Not acting on climate change could have the same results as the inaction on Ebola with significant human and economic impact, warned World Bank Group president Jim Yong Kim in a speech Friday to the International Monetary Fund/World Bank Group annual meeting. He said that addressing both would further the World Bank’s goal of ending extreme poverty by 2030.
|Jim Yong Kim President World Bank|
“In a world where natural disasters, conflict, financial shocks and epidemics are becoming more frequent and destructive, we at the World Bank Group must do everything we can to become even more relevant,” he said. “Indeed, we’ve been fully engaged lately in fighting two of these global threats: the Ebola epidemic and climate change.”
“Ebola and climate change have a few things in common,” he said. “Most importantly, we are running out of time to find solutions to both. Also, until very recently, the plans to fight them were either nonexistent or inadequate. And inaction is literally killing people–one because of the rapid spread of a deadly virus, the other from the poisoning of the atmosphere and the oceans. And finally, perhaps most critically from our point of view, resolving these problems is essential to development, whether from the perspective of human suffering, economic growth or public health.”
Kim, an infectious disease physician, called the initial global response to Ebola “inadequate and slow” but said “Once engaged, we’ve moved with creativity, speed and purpose.” He said that the World Bank’s world on climate change over the last two years provided a blueprint for its response to Ebola.
“Soon after I started at the World Bank [July 2012], I asked my team a simple question: What’s the plan to fight climate change?” he said. “The responses received from our staff and even from leaders in the climate change community were mostly tactical: new technologies here, some efficiencies there. While important, they were not equal to the challenge of keeping a global increase in temperature below 2 degrees Celsius. So, working with others, we developed our own strategy that we hoped could take us a long way toward achieving this objective.”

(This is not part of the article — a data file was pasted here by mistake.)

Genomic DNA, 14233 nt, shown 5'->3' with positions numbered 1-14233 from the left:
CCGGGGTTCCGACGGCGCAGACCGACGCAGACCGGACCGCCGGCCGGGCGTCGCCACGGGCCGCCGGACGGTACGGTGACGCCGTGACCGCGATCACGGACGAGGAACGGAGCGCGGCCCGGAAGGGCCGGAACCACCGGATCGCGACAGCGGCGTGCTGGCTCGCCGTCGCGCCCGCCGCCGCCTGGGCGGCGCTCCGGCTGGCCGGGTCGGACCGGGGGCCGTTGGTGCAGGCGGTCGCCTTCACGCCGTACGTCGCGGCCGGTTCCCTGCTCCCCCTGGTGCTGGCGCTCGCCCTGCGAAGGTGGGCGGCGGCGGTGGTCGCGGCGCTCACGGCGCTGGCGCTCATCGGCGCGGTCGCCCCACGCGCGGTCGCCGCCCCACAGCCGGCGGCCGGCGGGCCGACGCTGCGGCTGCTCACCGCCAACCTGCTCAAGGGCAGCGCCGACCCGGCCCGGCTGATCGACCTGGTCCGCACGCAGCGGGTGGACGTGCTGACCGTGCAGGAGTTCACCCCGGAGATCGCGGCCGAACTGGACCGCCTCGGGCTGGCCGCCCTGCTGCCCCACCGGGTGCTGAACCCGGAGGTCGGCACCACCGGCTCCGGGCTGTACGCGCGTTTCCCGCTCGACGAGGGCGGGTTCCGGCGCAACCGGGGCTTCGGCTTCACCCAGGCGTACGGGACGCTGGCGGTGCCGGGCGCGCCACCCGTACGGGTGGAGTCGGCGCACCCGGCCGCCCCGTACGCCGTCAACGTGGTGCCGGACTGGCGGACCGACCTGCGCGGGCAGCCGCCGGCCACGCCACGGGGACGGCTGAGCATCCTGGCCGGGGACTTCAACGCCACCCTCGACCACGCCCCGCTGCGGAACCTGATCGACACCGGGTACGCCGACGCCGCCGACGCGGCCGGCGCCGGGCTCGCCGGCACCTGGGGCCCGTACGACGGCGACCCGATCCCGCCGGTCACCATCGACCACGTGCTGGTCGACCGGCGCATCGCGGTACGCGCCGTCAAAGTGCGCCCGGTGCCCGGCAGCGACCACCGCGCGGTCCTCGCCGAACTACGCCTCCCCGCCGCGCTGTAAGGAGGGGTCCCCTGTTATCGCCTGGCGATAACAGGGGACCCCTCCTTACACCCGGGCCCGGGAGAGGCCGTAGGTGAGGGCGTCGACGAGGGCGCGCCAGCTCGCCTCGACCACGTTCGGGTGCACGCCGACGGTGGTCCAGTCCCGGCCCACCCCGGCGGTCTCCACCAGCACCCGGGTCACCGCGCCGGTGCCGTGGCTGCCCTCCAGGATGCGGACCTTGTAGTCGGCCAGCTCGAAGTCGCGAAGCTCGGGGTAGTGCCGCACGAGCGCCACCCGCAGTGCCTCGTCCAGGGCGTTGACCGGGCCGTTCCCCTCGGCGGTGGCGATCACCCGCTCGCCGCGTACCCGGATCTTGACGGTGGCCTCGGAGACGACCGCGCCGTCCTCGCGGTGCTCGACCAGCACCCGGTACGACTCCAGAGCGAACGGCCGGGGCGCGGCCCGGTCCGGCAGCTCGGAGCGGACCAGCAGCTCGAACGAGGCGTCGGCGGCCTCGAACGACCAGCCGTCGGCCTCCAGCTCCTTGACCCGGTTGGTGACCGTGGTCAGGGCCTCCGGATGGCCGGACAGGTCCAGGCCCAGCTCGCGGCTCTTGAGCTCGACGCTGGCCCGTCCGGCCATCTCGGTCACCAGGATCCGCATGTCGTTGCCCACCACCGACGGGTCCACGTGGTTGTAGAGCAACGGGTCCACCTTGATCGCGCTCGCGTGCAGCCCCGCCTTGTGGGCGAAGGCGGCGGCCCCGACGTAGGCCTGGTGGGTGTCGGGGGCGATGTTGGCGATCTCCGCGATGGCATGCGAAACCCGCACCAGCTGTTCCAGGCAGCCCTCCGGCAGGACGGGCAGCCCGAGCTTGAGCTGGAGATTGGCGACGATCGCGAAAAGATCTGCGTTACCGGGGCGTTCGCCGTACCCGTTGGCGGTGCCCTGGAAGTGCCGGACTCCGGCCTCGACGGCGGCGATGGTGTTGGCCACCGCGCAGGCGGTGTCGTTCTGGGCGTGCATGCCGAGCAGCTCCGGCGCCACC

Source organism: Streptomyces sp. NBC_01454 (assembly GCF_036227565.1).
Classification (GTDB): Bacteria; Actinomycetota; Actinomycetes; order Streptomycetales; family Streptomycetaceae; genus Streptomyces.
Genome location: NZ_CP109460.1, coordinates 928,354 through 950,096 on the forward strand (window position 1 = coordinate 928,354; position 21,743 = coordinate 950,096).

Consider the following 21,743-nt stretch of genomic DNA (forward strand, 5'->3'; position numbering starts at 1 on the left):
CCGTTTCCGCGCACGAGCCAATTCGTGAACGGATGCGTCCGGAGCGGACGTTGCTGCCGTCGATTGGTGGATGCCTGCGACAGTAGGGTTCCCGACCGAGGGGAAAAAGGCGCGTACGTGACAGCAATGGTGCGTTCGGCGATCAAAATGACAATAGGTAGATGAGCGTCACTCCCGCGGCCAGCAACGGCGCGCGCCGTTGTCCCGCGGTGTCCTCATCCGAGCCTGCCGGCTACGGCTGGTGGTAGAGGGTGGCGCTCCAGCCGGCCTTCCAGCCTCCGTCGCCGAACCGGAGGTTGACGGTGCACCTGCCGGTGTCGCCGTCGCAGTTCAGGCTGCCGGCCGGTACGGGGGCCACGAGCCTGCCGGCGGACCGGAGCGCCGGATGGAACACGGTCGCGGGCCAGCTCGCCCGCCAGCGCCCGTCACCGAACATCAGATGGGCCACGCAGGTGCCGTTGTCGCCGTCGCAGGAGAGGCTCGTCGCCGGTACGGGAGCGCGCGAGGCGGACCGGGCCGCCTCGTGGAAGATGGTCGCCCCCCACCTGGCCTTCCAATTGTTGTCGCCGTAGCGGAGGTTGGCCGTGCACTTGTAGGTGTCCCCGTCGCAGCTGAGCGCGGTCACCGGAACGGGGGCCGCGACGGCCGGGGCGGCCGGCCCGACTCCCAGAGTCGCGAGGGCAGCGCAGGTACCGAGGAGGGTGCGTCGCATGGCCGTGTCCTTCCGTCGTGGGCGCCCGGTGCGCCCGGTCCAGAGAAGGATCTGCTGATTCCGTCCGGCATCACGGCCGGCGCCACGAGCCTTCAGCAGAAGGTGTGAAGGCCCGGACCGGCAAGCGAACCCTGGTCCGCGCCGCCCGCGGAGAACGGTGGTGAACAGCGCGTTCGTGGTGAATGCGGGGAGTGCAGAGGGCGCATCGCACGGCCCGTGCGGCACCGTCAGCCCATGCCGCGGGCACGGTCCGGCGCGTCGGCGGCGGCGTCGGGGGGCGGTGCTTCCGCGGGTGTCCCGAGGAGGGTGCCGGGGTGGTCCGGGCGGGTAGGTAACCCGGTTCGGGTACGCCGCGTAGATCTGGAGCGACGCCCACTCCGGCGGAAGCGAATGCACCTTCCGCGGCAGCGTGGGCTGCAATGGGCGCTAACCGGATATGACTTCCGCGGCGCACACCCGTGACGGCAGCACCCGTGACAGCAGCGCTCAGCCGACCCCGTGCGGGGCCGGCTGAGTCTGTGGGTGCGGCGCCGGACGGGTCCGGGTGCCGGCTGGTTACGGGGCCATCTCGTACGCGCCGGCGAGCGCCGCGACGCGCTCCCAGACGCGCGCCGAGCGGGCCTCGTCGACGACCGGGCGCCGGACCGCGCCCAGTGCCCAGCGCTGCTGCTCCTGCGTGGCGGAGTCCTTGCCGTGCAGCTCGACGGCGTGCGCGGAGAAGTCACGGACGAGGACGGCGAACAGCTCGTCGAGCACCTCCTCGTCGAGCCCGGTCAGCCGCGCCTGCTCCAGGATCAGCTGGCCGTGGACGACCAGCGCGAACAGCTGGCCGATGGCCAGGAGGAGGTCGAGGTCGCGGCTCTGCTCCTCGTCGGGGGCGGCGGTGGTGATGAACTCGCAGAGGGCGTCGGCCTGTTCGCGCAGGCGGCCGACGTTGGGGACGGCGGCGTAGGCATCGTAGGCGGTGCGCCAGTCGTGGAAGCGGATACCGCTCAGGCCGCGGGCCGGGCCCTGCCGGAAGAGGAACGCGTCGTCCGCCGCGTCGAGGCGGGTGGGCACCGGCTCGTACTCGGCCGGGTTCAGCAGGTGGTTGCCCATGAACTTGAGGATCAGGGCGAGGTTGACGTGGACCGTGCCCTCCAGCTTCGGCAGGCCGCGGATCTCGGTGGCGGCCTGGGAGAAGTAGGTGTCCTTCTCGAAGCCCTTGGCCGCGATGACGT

That five-part plan including carbon pricing, eliminating fossil fuel subsidies, building cleaner cities, encouraging climate-friendly agriculture, and investing in renewable energy sources. He described in detail the World Bank’s campaign on carbon pricing: building a coalition of cooperating governments and businesses.
“At the start of the campaign, we counted 22 countries that would support this goal,” said Kim. “With lobbying, the number kept climbing. Less than a week before the deadline, China, the world’s largest emitter of carbon dioxide, agreed to support carbon pricing. It became the 54th country to endorse the statement. In the four days before the [UN Climate] summit, 20 more countries signed on. At the time of the announcement, 74 governments and more than 1,000 companies and investors had agreed to put a price on carbon. Together, the countries account for up to 54 percent of the world’s carbon emissions, 52 percent of the world’s GDP and nearly 50 percent of the world’s population.”
“Later today, ministers, CEOs and the World Bank Climate Group will join me to turn this pledge into action,” he said.
“We must maintain this commitment because increasing global fragility and volatility will challenge us more and more every day,” he concluded. “In our march to end extreme poverty, conflict, typhoons, floods, droughts, financial shocks and epidemics may at times slow us. But they will not stop us. The Bank will be aggressive and creative and apply large-scale solutions to help states manage, prepare for, recover from and conquer these risks, so they can grow and flourish.” More